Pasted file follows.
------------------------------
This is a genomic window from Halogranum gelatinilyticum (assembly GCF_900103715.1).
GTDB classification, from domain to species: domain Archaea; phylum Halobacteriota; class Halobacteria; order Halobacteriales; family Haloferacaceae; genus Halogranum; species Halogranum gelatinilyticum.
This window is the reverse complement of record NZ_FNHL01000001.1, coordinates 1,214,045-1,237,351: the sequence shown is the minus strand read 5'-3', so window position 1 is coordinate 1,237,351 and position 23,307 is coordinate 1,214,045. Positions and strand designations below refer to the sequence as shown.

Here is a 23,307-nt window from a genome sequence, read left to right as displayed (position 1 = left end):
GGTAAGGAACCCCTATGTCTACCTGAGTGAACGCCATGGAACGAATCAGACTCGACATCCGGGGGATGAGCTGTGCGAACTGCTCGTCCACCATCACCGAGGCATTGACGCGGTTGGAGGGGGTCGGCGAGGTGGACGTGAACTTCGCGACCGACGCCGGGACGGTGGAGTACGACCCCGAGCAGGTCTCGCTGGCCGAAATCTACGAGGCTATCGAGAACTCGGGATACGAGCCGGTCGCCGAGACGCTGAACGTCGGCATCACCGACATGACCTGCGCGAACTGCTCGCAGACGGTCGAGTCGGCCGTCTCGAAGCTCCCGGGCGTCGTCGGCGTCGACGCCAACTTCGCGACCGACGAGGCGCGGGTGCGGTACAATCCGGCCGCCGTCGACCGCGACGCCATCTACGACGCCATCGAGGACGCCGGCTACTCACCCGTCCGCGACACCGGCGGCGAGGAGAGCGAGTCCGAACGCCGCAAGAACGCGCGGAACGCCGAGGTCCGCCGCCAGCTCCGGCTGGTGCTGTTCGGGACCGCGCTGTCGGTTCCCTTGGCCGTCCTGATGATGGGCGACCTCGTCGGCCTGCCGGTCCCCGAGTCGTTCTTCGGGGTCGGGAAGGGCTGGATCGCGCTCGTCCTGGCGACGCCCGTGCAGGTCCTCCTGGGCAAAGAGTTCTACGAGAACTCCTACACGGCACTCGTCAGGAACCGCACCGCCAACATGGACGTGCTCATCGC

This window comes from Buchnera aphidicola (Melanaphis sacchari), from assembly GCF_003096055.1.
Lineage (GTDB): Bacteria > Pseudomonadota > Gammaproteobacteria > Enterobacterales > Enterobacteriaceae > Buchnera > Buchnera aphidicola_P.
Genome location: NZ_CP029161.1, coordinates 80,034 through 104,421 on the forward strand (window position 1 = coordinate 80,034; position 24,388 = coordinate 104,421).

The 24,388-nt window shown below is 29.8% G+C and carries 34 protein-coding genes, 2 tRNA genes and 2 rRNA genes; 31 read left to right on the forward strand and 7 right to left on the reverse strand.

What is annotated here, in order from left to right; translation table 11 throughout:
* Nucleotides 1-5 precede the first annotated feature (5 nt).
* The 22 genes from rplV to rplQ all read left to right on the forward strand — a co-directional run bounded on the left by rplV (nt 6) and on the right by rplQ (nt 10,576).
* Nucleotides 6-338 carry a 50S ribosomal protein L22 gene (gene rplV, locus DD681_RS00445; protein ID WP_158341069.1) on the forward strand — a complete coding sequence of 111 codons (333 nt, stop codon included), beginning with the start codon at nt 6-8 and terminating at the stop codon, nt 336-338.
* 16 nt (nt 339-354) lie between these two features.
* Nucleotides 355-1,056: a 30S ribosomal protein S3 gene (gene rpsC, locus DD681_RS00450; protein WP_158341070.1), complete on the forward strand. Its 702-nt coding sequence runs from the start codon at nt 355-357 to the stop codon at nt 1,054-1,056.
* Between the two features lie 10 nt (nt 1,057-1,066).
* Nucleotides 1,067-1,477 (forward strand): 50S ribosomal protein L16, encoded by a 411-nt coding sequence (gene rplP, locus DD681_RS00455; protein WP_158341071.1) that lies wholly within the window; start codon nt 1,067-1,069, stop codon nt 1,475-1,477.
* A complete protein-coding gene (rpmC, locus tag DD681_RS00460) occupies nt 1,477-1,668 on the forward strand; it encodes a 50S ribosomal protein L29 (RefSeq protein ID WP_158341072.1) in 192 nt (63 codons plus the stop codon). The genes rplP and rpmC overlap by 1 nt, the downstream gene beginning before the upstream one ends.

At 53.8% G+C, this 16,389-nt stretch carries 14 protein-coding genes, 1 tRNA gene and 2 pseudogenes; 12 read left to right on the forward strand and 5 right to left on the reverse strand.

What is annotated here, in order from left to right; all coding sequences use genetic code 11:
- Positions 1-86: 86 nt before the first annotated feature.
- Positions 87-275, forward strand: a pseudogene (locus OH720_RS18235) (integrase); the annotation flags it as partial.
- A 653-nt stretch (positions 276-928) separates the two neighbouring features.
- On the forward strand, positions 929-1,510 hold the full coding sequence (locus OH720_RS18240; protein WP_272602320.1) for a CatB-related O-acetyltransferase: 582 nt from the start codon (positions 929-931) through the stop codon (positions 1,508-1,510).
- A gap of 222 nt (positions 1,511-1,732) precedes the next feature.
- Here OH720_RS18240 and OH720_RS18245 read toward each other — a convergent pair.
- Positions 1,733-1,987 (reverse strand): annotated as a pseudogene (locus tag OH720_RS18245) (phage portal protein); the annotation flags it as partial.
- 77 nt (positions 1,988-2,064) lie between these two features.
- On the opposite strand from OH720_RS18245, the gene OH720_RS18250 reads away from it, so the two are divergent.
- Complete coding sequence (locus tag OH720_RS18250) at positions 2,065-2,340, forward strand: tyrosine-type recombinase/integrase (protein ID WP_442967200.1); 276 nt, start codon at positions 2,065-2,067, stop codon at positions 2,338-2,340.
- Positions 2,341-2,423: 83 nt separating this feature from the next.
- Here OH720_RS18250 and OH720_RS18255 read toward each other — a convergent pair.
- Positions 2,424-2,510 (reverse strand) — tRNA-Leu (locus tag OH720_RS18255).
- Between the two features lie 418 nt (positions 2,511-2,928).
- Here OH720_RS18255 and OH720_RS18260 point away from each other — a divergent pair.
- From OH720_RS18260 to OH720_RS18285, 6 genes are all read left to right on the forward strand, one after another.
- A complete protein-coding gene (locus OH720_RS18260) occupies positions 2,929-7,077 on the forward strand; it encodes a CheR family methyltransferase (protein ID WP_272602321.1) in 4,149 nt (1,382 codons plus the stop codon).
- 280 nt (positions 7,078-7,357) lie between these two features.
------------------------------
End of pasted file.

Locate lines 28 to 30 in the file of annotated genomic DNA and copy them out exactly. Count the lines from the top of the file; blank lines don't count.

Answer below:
- 77 nt (positions 1,988-2,064) lie between these two features.
- On the opposite strand from OH720_RS18245, the gene OH720_RS18250 reads away from it, so the two are divergent.
- Complete coding sequence (locus tag OH720_RS18250) at positions 2,065-2,340, forward strand: tyrosine-type recombinase/integrase (protein ID WP_442967200.1); 276 nt, start codon at positions 2,065-2,067, stop codon at positions 2,338-2,340.